interview with Lauren from Ellie Air Jewellery

1. How did you start? What's your background?

When I was still in school I got very interested in millinery, and did a project on it which progressed into metal work and a slight obsession with body adornments. I got a job in a jewellers straight out of school and my fascination with jewellery - of all kinds - grew from there, to the point that the jeweller who owned the shop took me on as a student apprentice and gave me all his old tools and a lifelong supply anecdotes and tricks he had up his sleeve. Since then I've studied Contemporary Jewellery in Florence, Italy under hugely renowned jewellers, and now have my own bench at home.

Lauren at her bench in Florence

2. Define your vision, your brand.

Ellie Air Jewellery has gradually become a jewellery name that can be found in galleries across the UK. I love the hub of handmade within the UK and across Europe, and really want to be involved in it as a place to sell my jewellery. Contemporary jewellery is popular in gallery spaces and shops, and with my own gallery working experience I'd really like to see my jewellery in more galleries rather than to become a fashion brand.

3. What inspires you?

I'm inspired all day everyday. I work full time in a gallery so am constantly surrounded by fantastic art and other jeweller's work. My main inspiration is just looking around me - while on the tube, waiting for the bus, standing in line for a sandwich: it's the first thing I notice on people, you'd be amazed by the variety that people wear!

her studio at home

4. Plans for the future?

At the moment I'm busy fretting about Christmas, but in the New Year I'll bring out a new collection in time for Valentines Day. In 2014 I'm really going to make a go of being in the studio more and taking the extra time to do more courses and take on more galleries to exhibit my jewellery.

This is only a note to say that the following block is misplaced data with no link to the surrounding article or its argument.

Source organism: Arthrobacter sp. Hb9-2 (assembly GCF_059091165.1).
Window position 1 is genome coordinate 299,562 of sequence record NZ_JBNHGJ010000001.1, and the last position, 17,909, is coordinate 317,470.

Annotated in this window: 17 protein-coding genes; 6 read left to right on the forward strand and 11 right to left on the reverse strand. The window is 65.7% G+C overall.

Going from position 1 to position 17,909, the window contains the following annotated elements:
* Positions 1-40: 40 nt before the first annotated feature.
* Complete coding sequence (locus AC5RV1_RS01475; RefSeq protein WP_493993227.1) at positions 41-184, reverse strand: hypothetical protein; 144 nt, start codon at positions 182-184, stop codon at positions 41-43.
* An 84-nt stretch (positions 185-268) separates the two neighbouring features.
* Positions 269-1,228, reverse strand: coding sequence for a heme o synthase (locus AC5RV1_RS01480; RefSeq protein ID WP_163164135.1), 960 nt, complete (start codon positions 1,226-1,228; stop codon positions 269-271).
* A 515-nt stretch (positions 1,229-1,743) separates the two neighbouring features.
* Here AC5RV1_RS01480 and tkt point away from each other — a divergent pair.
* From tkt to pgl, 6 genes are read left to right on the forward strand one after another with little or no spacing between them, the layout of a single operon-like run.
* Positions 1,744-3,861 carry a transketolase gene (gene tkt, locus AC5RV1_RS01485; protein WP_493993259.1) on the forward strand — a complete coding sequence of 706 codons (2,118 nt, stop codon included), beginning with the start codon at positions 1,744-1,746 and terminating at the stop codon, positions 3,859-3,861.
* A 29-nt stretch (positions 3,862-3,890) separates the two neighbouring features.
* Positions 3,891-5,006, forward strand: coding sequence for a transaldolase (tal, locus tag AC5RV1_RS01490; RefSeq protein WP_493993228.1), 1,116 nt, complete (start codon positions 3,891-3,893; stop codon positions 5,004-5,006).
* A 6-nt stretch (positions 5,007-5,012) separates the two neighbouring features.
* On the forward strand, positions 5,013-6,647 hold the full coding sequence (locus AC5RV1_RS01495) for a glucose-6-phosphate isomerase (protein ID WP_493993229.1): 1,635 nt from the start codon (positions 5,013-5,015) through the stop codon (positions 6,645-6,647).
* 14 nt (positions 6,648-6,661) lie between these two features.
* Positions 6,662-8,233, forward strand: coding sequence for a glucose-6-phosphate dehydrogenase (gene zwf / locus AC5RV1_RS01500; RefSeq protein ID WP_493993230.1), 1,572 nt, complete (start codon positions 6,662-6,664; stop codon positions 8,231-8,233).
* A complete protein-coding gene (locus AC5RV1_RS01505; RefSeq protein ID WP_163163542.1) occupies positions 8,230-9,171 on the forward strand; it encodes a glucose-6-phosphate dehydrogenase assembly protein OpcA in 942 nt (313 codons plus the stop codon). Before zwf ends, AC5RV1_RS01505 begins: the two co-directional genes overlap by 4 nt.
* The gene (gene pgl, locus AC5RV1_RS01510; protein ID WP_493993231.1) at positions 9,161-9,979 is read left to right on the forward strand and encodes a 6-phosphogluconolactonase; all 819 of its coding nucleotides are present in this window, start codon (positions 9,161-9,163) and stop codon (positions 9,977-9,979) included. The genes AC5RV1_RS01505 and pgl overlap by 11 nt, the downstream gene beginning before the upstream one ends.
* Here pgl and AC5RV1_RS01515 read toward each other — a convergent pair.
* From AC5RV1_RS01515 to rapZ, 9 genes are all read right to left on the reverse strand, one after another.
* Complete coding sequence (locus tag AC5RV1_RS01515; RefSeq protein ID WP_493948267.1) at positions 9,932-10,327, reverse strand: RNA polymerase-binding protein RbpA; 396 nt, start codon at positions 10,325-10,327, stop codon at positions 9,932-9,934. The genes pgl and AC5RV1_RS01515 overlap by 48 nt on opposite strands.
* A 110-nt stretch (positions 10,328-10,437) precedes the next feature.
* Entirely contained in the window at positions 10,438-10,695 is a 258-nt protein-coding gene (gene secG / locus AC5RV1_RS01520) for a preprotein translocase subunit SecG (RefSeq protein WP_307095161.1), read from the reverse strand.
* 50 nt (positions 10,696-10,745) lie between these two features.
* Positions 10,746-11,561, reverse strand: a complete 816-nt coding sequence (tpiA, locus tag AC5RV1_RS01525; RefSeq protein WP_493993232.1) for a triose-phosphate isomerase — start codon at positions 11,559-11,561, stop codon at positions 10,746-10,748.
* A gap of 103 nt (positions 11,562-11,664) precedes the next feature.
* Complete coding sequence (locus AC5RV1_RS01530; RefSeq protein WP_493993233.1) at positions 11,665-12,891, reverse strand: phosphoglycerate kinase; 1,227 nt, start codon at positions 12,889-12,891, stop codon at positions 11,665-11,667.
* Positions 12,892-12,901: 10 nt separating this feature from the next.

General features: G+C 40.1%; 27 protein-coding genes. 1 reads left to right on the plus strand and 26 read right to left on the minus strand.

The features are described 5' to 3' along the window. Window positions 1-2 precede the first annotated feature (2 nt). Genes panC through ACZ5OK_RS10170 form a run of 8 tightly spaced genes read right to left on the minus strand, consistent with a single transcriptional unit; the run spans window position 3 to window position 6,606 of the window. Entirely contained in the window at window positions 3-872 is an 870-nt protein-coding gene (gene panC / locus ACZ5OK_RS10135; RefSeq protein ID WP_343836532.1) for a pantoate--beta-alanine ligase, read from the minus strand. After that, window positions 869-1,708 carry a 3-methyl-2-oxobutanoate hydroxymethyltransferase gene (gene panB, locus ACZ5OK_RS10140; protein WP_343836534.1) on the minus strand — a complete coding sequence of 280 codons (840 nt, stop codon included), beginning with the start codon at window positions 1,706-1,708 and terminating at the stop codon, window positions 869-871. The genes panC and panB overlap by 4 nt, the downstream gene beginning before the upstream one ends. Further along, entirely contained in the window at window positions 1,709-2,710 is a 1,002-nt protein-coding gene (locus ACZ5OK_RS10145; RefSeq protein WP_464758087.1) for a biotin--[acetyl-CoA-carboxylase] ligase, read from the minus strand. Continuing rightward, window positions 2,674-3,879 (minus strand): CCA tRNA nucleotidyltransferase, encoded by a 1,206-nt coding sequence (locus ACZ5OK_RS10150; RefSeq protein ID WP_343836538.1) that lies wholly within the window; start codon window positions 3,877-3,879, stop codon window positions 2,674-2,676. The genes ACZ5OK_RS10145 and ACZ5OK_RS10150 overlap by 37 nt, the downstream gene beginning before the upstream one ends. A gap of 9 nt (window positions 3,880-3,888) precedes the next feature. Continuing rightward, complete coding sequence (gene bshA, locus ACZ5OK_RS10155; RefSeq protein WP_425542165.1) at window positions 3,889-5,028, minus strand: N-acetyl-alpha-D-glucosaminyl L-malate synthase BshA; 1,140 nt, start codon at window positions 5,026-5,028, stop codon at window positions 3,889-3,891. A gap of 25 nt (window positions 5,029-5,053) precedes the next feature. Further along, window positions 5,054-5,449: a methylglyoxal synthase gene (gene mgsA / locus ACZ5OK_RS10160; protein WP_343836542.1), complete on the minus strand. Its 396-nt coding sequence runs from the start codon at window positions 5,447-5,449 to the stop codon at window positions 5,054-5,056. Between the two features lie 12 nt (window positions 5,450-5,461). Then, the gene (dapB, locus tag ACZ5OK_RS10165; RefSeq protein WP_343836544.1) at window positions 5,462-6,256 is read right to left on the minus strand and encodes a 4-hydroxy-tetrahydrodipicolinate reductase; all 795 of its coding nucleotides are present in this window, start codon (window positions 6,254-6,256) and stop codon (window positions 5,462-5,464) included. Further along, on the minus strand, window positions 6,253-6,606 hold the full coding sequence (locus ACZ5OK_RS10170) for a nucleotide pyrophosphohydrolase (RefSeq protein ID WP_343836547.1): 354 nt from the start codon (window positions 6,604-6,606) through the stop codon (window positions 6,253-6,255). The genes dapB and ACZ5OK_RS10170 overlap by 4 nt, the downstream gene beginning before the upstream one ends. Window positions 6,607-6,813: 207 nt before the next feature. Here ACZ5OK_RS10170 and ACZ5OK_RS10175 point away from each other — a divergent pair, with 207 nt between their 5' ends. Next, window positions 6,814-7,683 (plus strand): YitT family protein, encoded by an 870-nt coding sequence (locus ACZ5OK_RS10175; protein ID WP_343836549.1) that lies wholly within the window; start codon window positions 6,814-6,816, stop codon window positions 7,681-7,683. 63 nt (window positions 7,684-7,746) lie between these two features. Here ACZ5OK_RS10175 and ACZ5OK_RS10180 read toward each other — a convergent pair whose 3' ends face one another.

5. Name 3 designers/artists you really admire.

Katie Paterson - as someone who is infatuated with the moon, Katie's 'Moon-Earth-Moon' got my attention and I've followed her work ever since. This year she made 'Fossil Necklace', a tiny hand carved necklace from fossils from every era of the Earth's history, absolutely beautiful. And mind-boggling!
Ute Decker - I recently came across her work and fell in love with it at first sight, I really like her simple but almost sculptural approach to jewellery.
Philip Treacy - the milliner whose work I've admired since I was a teenager, and still obsess over. He's also the reason I ever stumbled upon body adornments and jewellery, so his work is very close to the heart of my jewellery making.

Acquamarine Bar Necklace, photo by Holly Booth

6. What is for you "handmade"?

I think I'm probably quite opinionated on this because I work in a gallery where everything is made by hand, but for me it is making everything from scratch by yourself, or within your team. I don't disagree with people who don't do everything themselves or rely on computers etc at all, that's their own method, but I really love the sense of achievement when I've spent hours working on something from the very beginning with raw materials and it comes out well and someone really loves and will cherish it.

Fiocco & Roccia Collections, photo by Holly Booth

7. What question would you like me to ask that I didn't ask?
"Your ultimate dream...?"

My dream is to have my own studio where I can make a living. I don't want to be rich and famous, but I'd love to be able to keep myself afloat from doing the thing I love. If that studio is in Florence and I have a family around me, even better!

Pennant Stud Earrings, photo by Holly Booth



  1. Lovely jewelry! Wonderful feature...hope her dream comes true soon!


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